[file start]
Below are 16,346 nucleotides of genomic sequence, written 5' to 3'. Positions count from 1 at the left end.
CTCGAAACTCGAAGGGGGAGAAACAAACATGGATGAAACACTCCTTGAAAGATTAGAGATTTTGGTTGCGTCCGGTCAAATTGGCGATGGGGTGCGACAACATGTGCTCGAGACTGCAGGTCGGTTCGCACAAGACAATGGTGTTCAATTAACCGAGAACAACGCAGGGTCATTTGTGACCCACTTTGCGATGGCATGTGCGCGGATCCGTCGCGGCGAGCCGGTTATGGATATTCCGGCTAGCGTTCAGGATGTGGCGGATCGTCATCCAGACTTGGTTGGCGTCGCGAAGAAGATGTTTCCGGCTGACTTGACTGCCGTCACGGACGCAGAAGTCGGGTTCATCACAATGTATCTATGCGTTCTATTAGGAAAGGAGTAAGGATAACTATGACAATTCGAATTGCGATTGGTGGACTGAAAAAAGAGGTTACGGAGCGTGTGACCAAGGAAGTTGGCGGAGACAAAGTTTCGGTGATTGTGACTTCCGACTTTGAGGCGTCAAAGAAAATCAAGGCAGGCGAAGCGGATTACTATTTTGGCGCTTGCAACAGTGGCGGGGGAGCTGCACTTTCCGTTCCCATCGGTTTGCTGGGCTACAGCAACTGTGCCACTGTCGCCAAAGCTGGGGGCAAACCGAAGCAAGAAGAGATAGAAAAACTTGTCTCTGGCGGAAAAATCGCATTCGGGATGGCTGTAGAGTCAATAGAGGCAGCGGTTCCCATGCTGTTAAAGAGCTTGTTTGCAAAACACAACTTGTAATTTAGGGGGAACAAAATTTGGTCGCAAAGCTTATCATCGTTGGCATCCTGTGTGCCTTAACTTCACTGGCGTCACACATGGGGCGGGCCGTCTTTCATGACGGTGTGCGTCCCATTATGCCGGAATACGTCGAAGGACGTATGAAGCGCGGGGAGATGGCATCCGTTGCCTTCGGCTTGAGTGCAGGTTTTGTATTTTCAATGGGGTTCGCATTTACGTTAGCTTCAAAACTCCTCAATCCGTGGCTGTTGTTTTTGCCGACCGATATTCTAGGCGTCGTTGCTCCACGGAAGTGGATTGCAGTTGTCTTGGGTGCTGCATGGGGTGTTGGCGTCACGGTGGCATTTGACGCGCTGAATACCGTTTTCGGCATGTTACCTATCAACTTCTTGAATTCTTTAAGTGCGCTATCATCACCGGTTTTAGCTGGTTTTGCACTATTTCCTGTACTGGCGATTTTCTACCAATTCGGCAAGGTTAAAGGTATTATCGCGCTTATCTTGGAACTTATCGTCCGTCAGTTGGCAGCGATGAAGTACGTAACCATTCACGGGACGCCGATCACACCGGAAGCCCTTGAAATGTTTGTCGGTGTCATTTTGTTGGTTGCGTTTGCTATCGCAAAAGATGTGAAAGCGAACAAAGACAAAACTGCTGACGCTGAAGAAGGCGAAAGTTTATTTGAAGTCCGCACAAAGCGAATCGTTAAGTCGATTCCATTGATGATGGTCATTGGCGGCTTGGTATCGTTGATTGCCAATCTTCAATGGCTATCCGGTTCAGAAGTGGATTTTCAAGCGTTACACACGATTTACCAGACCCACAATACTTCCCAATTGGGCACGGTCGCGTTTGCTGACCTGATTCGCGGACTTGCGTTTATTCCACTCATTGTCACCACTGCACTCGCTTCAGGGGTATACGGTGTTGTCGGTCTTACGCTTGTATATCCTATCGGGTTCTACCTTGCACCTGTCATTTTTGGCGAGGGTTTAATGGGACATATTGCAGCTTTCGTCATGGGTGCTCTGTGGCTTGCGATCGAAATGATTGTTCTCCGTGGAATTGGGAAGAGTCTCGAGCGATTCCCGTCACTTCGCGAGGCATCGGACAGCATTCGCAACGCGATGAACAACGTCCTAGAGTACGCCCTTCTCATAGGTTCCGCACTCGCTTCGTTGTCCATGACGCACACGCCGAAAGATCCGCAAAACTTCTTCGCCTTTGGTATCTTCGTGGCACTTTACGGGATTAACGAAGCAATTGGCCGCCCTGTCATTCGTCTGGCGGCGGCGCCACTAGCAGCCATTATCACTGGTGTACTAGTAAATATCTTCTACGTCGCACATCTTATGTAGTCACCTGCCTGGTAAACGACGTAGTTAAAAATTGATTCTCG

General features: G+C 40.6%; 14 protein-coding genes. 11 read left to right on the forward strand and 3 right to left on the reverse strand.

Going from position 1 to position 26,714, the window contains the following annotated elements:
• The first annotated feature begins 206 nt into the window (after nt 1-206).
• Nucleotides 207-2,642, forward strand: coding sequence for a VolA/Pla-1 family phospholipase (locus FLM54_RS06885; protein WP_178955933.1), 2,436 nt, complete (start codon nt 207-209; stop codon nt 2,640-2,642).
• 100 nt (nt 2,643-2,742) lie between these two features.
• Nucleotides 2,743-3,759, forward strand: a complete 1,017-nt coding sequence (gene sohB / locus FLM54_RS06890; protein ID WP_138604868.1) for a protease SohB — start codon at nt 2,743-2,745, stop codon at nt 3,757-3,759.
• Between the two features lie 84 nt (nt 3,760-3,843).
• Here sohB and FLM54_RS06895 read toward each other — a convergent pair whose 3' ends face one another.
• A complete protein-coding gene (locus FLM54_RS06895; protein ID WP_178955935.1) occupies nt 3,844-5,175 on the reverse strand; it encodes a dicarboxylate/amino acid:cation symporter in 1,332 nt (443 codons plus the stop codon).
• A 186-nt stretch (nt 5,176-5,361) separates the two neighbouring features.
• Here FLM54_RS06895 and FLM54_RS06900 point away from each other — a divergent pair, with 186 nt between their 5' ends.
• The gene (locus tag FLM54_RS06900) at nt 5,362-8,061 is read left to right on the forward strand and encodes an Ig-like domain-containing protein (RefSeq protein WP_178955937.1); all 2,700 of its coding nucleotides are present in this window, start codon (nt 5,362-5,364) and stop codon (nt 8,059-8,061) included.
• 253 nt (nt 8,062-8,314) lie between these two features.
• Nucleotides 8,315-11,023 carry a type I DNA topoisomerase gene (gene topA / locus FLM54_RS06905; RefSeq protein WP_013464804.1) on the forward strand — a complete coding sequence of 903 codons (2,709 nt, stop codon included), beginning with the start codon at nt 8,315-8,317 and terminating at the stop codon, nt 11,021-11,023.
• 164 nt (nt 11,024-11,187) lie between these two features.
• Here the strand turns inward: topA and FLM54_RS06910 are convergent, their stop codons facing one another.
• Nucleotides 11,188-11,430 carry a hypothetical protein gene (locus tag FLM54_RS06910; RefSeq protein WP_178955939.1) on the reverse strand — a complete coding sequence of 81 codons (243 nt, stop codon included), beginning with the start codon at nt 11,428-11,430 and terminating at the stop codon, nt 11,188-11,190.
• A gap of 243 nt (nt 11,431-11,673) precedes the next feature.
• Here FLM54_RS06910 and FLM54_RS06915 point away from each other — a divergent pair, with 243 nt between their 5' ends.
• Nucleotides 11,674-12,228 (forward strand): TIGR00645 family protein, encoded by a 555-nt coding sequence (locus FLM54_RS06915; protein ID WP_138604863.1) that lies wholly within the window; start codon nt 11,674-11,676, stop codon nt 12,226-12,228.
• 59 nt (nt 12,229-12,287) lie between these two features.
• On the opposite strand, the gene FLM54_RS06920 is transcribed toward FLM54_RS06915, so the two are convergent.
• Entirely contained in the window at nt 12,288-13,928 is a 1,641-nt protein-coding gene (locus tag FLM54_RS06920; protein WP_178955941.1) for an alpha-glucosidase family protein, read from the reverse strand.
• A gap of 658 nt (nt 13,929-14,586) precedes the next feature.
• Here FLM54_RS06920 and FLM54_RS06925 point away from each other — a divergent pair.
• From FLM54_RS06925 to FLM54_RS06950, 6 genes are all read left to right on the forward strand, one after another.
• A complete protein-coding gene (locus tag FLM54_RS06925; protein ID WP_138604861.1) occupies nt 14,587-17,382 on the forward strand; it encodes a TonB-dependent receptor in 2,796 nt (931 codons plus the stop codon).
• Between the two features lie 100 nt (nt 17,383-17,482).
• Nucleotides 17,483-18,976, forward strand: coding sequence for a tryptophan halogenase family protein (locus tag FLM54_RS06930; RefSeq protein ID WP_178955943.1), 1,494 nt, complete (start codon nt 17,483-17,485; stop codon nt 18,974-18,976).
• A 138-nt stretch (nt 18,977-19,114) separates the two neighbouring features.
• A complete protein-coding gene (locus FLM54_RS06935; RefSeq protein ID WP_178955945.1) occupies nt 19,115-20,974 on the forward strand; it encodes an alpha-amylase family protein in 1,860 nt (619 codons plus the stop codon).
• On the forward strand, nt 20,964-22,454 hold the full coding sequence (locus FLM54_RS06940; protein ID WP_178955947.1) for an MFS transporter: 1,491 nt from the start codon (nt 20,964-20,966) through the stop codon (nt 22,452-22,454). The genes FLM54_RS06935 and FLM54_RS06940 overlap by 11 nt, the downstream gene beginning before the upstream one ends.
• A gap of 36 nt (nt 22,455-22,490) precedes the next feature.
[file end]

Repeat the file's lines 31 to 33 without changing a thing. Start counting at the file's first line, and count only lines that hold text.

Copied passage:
• Nucleotides 17,483-18,976, forward strand: coding sequence for a tryptophan halogenase family protein (locus tag FLM54_RS06930; RefSeq protein ID WP_178955943.1), 1,494 nt, complete (start codon nt 17,483-17,485; stop codon nt 18,974-18,976).
• A 138-nt stretch (nt 18,977-19,114) separates the two neighbouring features.
• A complete protein-coding gene (locus FLM54_RS06935; RefSeq protein ID WP_178955945.1) occupies nt 19,115-20,974 on the forward strand; it encodes an alpha-amylase family protein in 1,860 nt (619 codons plus the stop codon).